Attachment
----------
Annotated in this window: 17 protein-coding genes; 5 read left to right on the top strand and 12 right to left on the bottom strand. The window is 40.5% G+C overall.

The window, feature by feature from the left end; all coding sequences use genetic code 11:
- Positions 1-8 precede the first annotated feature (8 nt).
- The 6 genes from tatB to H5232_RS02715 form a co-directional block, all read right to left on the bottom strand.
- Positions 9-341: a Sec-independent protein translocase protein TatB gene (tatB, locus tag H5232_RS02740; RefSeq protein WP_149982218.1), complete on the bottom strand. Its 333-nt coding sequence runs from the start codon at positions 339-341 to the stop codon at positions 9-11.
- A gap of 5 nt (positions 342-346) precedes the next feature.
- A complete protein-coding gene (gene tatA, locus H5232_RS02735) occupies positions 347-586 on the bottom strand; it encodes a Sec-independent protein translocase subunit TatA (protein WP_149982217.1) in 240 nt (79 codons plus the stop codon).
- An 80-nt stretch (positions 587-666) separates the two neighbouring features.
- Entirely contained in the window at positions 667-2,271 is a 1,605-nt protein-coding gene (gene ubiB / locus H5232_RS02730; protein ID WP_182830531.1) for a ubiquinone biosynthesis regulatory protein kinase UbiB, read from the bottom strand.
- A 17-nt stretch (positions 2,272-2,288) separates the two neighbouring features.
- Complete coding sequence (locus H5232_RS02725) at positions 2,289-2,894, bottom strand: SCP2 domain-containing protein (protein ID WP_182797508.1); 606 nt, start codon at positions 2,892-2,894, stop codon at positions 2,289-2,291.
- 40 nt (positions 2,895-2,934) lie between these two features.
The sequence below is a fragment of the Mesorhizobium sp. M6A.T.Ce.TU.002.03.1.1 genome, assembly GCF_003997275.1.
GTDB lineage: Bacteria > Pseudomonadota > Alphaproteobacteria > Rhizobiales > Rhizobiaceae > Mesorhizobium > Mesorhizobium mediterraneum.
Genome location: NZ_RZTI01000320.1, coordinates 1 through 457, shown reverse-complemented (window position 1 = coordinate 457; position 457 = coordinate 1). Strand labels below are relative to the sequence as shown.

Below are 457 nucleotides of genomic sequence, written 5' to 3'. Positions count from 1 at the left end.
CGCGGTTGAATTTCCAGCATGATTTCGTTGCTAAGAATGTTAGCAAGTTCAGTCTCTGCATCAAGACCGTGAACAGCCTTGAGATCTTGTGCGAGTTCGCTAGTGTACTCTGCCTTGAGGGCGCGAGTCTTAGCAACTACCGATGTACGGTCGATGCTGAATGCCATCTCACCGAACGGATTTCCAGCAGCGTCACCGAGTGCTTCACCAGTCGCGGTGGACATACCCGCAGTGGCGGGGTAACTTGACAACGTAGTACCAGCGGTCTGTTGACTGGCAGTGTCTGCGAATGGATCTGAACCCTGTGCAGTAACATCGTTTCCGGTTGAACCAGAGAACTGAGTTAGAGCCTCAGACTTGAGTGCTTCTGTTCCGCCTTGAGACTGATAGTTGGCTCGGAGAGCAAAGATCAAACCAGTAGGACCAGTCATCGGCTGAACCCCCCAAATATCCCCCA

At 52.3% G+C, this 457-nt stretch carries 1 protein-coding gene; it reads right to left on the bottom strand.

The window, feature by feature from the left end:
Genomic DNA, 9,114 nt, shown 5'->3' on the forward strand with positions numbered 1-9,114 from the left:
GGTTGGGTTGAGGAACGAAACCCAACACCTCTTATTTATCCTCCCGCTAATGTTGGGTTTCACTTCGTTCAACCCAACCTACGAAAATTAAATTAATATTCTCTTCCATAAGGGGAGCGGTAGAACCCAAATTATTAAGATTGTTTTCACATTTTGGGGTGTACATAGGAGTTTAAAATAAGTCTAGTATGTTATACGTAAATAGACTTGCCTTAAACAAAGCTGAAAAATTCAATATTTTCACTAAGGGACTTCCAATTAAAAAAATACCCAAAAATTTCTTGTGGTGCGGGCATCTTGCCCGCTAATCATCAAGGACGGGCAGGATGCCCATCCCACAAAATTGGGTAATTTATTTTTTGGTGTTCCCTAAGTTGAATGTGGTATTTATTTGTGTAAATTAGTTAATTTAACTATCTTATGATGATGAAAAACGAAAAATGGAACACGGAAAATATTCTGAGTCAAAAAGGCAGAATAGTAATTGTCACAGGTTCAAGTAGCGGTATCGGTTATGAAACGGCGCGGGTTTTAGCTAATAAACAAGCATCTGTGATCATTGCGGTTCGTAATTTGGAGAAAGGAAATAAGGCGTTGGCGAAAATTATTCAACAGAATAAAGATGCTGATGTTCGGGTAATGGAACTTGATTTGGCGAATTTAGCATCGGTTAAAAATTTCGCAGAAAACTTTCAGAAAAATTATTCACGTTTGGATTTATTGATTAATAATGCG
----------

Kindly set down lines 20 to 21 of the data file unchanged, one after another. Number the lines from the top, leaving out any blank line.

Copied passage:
Genomic DNA, 9,114 nt, shown 5'->3' on the forward strand with positions numbered 1-9,114 from the left:
GGTTGGGTTGAGGAACGAAACCCAACACCTCTTATTTATCCTCCCGCTAATGTTGGGTTTCACTTCGTTCAACCCAACCTACGAAAATTAAATTAATATTCTCTTCCATAAGGGGAGCGGTAGAACCCAAATTATTAAGATTGTTTTCACATTTTGGGGTGTACATAGGAGTTTAAAATAAGTCTAGTATGTTATACGTAAATAGACTTGCCTTAAACAAAGCTGAAAAATTCAATATTTTCACTAAGGGACTTCCAATTAAAAAAATACCCAAAAATTTCTTGTGGTGCGGGCATCTTGCCCGCTAATCATCAAGGACGGGCAGGATGCCCATCCCACAAAATTGGGTAATTTATTTTTTGGTGTTCCCTAAGTTGAATGTGGTATTTATTTGTGTAAATTAGTTAATTTAACTATCTTATGATGATGAAAAACGAAAAATGGAACACGGAAAATATTCTGAGTCAAAAAGGCAGAATAGTAATTGTCACAGGTTCAAGTAGCGGTATCGGTTATGAAACGGCGCGGGTTTTAGCTAATAAACAAGCATCTGTGATCATTGCGGTTCGTAATTTGGAGAAAGGAAATAAGGCGTTGGCGAAAATTATTCAACAGAATAAAGATGCTGATGTTCGGGTAATGGAACTTGATTTGGCGAATTTAGCATCGGTTAAAAATTTCGCAGAAAACTTTCAGAAAAATTATTCACGTTTGGATTTATTGATTAATAATGCG